Pain management in pallative care

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Pain management is one of the most important aspects of care for terminally ill patients under a palliative care setting. In the past, pain was often regarded as a simple response by the brain to a noxious stimulus in the periphery. This nociceptive information was then transmitted along well defined pathways.


The perception of pain and its threshold are the result of complex interactions between sensory, emotional and behavioural factors. Inflammation and nerve injury can reduce pain thresholds and increase sensitivity to sensory stimuli (Hudspith et al, 2005).
Acute pain is frequently caused by tissue damage and resultant inflammatory reactions causes' local release of mediators such as prostagladines, histamine, bradykinin, substance P and noradrenaline (Williams and Asquith, 2000). In conditions where excitation of pain fibres become greater as the pain stimulus continues, hyperalgesia develops which is an extreme sensitivity to pain and in one form is caused by damaged to nociceptors in the bodies soft tissues ( Wikipedia, 2006).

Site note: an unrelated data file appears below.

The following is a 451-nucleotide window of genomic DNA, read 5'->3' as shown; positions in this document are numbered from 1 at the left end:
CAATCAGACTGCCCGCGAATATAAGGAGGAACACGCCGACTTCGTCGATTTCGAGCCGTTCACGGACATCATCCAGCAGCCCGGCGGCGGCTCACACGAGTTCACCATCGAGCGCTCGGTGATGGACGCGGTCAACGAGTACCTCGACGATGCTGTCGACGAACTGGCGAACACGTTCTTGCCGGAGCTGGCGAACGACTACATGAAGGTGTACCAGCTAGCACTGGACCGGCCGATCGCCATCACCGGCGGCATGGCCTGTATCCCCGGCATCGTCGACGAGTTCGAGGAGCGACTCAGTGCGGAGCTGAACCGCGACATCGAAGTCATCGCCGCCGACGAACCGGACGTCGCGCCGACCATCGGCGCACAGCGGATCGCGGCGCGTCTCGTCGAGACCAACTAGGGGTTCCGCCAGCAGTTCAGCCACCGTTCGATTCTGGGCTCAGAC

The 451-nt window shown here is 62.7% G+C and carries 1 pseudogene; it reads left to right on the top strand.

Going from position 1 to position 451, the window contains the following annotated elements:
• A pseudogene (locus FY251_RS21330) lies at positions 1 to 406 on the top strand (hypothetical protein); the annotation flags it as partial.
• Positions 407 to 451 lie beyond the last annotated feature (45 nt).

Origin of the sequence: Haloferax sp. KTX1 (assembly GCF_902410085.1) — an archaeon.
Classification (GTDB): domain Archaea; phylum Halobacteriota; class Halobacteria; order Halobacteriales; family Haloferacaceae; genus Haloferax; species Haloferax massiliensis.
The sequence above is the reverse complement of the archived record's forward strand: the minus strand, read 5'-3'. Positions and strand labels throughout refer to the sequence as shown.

Pain receptor or nociceptors are naked ending of A and C nerve fibres through which the body is able to detect the occurrence, location, intensity and duration of noxious stimuli that stimulates pain sensation (Dalgleish, 2000). Fast pain is meditated by A nerve fibres which are felt within a tenth of a second of the application of the pain stimulus which can be described as sharp and acute pain. Slow pain meditated by type C nerve fibres is an aching throbbing and burning pain (Wikipedia, 2006). ...
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